Rhetoric is a humanistic discipline, one that examines diverse forms of persuasion across genres (including literature), cultures, and historical moments. Rhetoric is also a practical art that will cultivate your ability to communicate clearly and effectively both verbally and in writing. Students in the emphasis explore rhetorical and writing theories and processes while analyzing and producing written, oral, visual, and digital texts. As an RW emphasis with excellent critical and communicative skills, you will be well prepared for professional life in law, business, marketing, politics, education, and any field requiring analytical, persuasive, and creative approaches to writing. Because the study of Rhetoric and Writing complements and enhances all other fields of study, we encourage double-majors and minors.
English 1300 and 1305 comprise a two-semester sequence that "stretches" English 1310, the first of two required first-year writing courses, over two semesters. The "stretched" version of English 1310 was designed to give beginning writers more time to learn university standards and expectations. Students whose test scores indicate they are not prepared for 1310 enroll in English 1300 and then 1305. Both courses are credit bearing (1300 counts as three hours of elective credit, and 1305 is the three-credit-hour equivalent of 1310).
English 1300: Rhetoric and Writing I, Stretch A, is the first half of core (C01), the written communication stretch sequence for students with ENGL ACT scores below 18. The course emphasizes critical reading, writing theory, and the writing of academic essays. Students use the same course texts as English 1310, but stretch the work across two semesters.
English 1305: Rhetoric and Writing, Stretch B, is the second half of the core written communication stretch sequence for students with ENGL ACT scores of 18 or below. Students enroll in English 1305 after they have successfully completed English 1300. The course emphasizes critical reading, textual analysis, and rhetorical theory and criticism.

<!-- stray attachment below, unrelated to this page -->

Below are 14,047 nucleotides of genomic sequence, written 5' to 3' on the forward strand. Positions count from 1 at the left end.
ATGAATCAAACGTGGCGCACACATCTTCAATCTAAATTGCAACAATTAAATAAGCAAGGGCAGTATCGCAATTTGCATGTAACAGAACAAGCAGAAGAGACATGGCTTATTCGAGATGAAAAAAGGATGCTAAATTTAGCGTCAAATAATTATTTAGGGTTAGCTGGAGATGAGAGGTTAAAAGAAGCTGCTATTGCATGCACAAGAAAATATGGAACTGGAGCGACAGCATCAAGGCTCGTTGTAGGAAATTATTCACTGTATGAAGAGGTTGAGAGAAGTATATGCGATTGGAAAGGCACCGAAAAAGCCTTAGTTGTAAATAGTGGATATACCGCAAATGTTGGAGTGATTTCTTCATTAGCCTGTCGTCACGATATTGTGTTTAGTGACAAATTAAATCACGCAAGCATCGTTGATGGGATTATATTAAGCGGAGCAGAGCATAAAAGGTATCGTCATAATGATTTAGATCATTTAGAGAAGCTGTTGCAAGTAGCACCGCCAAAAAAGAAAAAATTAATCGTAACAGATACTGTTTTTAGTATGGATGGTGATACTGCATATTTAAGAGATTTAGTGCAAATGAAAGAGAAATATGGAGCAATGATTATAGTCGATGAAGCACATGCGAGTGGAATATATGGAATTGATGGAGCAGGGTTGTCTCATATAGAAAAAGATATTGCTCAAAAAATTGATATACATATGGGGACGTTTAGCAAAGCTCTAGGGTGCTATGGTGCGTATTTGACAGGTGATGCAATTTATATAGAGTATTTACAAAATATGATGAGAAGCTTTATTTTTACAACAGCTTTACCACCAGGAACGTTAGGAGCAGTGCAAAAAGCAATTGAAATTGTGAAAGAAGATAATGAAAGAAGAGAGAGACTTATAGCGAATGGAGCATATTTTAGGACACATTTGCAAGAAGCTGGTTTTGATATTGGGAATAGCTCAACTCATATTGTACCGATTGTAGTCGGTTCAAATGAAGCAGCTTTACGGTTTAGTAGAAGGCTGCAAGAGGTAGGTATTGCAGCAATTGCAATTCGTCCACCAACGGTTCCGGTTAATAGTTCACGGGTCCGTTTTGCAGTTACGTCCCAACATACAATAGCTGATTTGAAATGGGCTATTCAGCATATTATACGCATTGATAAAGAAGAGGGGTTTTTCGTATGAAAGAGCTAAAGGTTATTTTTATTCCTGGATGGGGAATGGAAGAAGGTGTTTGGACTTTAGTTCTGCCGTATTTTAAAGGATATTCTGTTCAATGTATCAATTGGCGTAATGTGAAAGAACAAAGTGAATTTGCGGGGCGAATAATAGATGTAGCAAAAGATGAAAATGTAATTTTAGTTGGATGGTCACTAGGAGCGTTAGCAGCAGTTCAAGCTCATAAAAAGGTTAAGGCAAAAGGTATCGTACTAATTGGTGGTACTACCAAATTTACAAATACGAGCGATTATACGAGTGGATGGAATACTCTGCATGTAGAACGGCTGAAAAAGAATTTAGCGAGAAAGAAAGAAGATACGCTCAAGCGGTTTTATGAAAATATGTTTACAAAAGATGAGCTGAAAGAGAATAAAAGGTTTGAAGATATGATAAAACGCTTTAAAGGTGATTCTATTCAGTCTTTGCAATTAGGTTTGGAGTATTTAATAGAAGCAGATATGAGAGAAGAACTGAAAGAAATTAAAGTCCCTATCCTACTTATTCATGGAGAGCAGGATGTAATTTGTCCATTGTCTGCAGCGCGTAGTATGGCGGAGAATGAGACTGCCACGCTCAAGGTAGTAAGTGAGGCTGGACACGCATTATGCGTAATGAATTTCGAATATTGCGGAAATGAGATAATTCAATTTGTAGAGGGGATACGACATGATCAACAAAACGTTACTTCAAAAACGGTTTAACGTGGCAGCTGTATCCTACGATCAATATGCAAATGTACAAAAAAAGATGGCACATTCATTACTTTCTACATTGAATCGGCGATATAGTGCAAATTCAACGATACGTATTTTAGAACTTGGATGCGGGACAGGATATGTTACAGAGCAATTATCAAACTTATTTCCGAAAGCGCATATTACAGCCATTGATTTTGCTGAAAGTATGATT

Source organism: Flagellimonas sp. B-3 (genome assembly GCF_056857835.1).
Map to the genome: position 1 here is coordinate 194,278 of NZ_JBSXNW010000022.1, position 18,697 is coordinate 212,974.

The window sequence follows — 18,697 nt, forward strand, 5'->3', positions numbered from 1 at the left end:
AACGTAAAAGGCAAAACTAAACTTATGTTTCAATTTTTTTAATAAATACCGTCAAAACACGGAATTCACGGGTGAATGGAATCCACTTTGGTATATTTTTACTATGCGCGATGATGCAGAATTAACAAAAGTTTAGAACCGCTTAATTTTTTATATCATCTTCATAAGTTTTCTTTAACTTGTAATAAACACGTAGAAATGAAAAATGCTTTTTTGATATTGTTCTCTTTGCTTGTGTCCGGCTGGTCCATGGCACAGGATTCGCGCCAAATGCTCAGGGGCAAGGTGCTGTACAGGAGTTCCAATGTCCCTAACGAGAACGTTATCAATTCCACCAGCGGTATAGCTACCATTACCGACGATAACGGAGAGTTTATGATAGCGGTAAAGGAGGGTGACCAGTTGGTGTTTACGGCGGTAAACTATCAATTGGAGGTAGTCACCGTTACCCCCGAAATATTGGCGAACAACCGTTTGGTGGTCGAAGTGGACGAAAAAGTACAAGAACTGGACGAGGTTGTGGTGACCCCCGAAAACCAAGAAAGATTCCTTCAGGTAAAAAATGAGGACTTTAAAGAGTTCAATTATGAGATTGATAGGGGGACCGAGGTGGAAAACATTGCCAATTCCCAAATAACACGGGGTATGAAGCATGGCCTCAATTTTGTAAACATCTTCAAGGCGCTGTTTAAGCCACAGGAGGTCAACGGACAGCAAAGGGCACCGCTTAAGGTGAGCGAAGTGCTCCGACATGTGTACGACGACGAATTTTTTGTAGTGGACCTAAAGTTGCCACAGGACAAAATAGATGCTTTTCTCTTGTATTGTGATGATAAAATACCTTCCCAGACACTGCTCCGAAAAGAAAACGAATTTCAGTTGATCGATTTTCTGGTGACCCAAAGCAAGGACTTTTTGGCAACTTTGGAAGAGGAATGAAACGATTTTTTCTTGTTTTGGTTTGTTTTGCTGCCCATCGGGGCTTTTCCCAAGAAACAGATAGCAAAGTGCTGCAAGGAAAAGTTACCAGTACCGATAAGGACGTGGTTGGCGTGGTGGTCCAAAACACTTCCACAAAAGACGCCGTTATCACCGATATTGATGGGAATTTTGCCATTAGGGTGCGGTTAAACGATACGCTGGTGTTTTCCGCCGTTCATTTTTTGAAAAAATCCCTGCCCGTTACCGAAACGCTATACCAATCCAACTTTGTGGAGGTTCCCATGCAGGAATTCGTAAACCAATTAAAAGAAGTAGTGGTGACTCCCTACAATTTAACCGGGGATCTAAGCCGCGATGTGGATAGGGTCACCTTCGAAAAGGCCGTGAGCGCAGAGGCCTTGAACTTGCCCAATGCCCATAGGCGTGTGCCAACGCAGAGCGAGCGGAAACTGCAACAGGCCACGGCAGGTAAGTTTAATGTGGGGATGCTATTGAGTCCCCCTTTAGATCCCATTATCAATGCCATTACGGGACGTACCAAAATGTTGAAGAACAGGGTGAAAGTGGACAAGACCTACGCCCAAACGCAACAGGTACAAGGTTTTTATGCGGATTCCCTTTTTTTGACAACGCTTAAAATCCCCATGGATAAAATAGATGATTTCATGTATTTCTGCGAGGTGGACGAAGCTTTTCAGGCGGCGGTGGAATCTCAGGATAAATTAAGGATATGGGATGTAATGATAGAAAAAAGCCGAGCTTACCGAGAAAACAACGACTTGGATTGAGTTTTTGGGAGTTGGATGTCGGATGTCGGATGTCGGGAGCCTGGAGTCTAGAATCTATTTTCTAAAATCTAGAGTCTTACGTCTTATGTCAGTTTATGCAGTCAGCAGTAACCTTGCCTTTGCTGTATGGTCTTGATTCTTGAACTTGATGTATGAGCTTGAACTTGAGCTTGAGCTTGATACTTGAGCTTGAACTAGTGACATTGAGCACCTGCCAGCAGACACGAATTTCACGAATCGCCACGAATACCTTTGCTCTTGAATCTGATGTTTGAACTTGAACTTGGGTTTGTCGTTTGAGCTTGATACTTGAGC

English 1310 is the first core writing course required of all students. ENGL 1410, ENGL 2080, ENGL 2090, or INOV 2100 are the second writing course options across the university. Students should check their discipline's requirements to determine which course they are required to take.
Rhetoric and Writing I is the core writing course required of all students at UCCS. The English 1310 curriculum reaches purposefully beyond the high school writing curriculum. It asks students to analyze civic and academic arguments, to prepare for the critical analysis of academic texts, and to gain intellectual control of writing tasks in college courses and contexts beyond the university classroom. Presenting the idea that language matters, the course takes rhetorical theory, writing process theory, and an introduction to genre theory as course content-a signature feature of a writing-about-writing curriculum. Instructors of English 1310 design academic units around topics found in the course reader, Language Matters.
Rhetoric and Writing II focuses on academic inquiry and argument, building upon the basic analytical and rhetorical proficiencies learned in ENGL 1310. In ENGL 1410 students write in-depth researched arguments on substantive issues (each 1410 class is focused on a theme like the 60's, immigration, education food, mass media, and Disney, and students research an aspect of the larger theme). Writers engage in extended inquiry (which encompasses identifying, evaluating, documenting, and integrating print and non-print sources), enabling them to examine their chosen issue in its full complexity. They write an extended researched argument cast in the stases they deem effective for their chosen rhetorical situations.
Text: The core text for ENGL 1410 is Jeanne Fahnestock and Marie Secor's A Rhetoric of Argument, which affords students theoretical and practical access to rhetorical principles, concepts, strategies, and instructional activities necessary for their successful use of classical stasis. Writing faculty also select additional texts based on their chosen topics of study.